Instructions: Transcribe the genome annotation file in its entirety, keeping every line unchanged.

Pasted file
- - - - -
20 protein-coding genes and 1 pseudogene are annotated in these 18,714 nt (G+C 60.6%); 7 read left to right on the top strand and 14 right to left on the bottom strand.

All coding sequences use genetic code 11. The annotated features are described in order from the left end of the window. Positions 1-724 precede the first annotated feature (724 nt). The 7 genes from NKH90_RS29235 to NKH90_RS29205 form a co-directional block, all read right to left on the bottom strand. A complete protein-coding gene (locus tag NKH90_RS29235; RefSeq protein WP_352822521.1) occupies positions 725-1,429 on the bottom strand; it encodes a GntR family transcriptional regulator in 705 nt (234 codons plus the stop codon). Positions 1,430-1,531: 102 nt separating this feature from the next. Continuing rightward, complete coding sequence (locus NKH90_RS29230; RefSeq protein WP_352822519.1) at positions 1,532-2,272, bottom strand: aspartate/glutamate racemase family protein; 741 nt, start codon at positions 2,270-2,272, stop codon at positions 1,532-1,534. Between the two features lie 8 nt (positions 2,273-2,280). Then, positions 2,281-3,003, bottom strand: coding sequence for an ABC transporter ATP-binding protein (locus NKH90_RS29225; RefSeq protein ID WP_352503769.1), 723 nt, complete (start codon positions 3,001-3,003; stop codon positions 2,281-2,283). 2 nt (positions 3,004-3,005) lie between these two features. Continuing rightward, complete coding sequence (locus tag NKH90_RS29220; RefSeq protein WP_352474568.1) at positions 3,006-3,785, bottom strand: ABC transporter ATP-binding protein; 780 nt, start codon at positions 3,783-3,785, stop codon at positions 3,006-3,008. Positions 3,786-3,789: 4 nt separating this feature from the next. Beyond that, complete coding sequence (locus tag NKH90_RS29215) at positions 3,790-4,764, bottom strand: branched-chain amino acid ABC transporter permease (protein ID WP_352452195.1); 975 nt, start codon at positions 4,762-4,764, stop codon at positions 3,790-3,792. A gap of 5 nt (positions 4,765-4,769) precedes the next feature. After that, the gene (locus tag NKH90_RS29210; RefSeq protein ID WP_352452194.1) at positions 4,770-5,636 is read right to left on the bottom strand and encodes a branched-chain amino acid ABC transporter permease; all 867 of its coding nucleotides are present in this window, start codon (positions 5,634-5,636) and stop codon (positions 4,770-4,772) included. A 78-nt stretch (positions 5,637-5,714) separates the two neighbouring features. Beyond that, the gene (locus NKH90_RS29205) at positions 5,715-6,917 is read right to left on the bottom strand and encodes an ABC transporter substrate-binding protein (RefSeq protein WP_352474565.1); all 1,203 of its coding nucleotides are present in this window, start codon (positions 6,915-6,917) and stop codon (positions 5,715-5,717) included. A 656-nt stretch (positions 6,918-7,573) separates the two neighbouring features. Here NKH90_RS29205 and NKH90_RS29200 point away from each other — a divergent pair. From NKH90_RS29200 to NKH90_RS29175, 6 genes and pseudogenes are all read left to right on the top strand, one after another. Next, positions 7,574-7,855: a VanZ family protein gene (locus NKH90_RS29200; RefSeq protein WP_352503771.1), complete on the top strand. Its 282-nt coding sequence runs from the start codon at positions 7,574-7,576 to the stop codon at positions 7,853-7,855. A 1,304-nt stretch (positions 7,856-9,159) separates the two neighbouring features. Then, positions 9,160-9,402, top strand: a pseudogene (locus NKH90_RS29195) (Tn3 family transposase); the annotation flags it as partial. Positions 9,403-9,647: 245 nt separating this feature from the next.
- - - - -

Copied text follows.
20 protein-coding genes and 1 pseudogene are annotated in these 18,714 nt (G+C 60.6%); 7 read left to right on the top strand and 14 right to left on the bottom strand.

All coding sequences use genetic code 11. The annotated features are described in order from the left end of the window. Positions 1-724 precede the first annotated feature (724 nt). The 7 genes from NKH90_RS29235 to NKH90_RS29205 form a co-directional block, all read right to left on the bottom strand. A complete protein-coding gene (locus tag NKH90_RS29235; RefSeq protein WP_352822521.1) occupies positions 725-1,429 on the bottom strand; it encodes a GntR family transcriptional regulator in 705 nt (234 codons plus the stop codon). Positions 1,430-1,531: 102 nt separating this feature from the next. Continuing rightward, complete coding sequence (locus NKH90_RS29230; RefSeq protein WP_352822519.1) at positions 1,532-2,272, bottom strand: aspartate/glutamate racemase family protein; 741 nt, start codon at positions 2,270-2,272, stop codon at positions 1,532-1,534. Between the two features lie 8 nt (positions 2,273-2,280). Then, positions 2,281-3,003, bottom strand: coding sequence for an ABC transporter ATP-binding protein (locus NKH90_RS29225; RefSeq protein ID WP_352503769.1), 723 nt, complete (start codon positions 3,001-3,003; stop codon positions 2,281-2,283). 2 nt (positions 3,004-3,005) lie between these two features. Continuing rightward, complete coding sequence (locus tag NKH90_RS29220; RefSeq protein WP_352474568.1) at positions 3,006-3,785, bottom strand: ABC transporter ATP-binding protein; 780 nt, start codon at positions 3,783-3,785, stop codon at positions 3,006-3,008. Positions 3,786-3,789: 4 nt separating this feature from the next. Beyond that, complete coding sequence (locus tag NKH90_RS29215) at positions 3,790-4,764, bottom strand: branched-chain amino acid ABC transporter permease (protein ID WP_352452195.1); 975 nt, start codon at positions 4,762-4,764, stop codon at positions 3,790-3,792. A gap of 5 nt (positions 4,765-4,769) precedes the next feature. After that, the gene (locus tag NKH90_RS29210; RefSeq protein ID WP_352452194.1) at positions 4,770-5,636 is read right to left on the bottom strand and encodes a branched-chain amino acid ABC transporter permease; all 867 of its coding nucleotides are present in this window, start codon (positions 5,634-5,636) and stop codon (positions 4,770-4,772) included. A 78-nt stretch (positions 5,637-5,714) separates the two neighbouring features. Beyond that, the gene (locus NKH90_RS29205) at positions 5,715-6,917 is read right to left on the bottom strand and encodes an ABC transporter substrate-binding protein (RefSeq protein WP_352474565.1); all 1,203 of its coding nucleotides are present in this window, start codon (positions 6,915-6,917) and stop codon (positions 5,715-5,717) included. A 656-nt stretch (positions 6,918-7,573) separates the two neighbouring features. Here NKH90_RS29205 and NKH90_RS29200 point away from each other — a divergent pair. From NKH90_RS29200 to NKH90_RS29175, 6 genes and pseudogenes are all read left to right on the top strand, one after another. Next, positions 7,574-7,855: a VanZ family protein gene (locus NKH90_RS29200; RefSeq protein WP_352503771.1), complete on the top strand. Its 282-nt coding sequence runs from the start codon at positions 7,574-7,576 to the stop codon at positions 7,853-7,855. A 1,304-nt stretch (positions 7,856-9,159) separates the two neighbouring features. Then, positions 9,160-9,402, top strand: a pseudogene (locus NKH90_RS29195) (Tn3 family transposase); the annotation flags it as partial. Positions 9,403-9,647: 245 nt separating this feature from the next.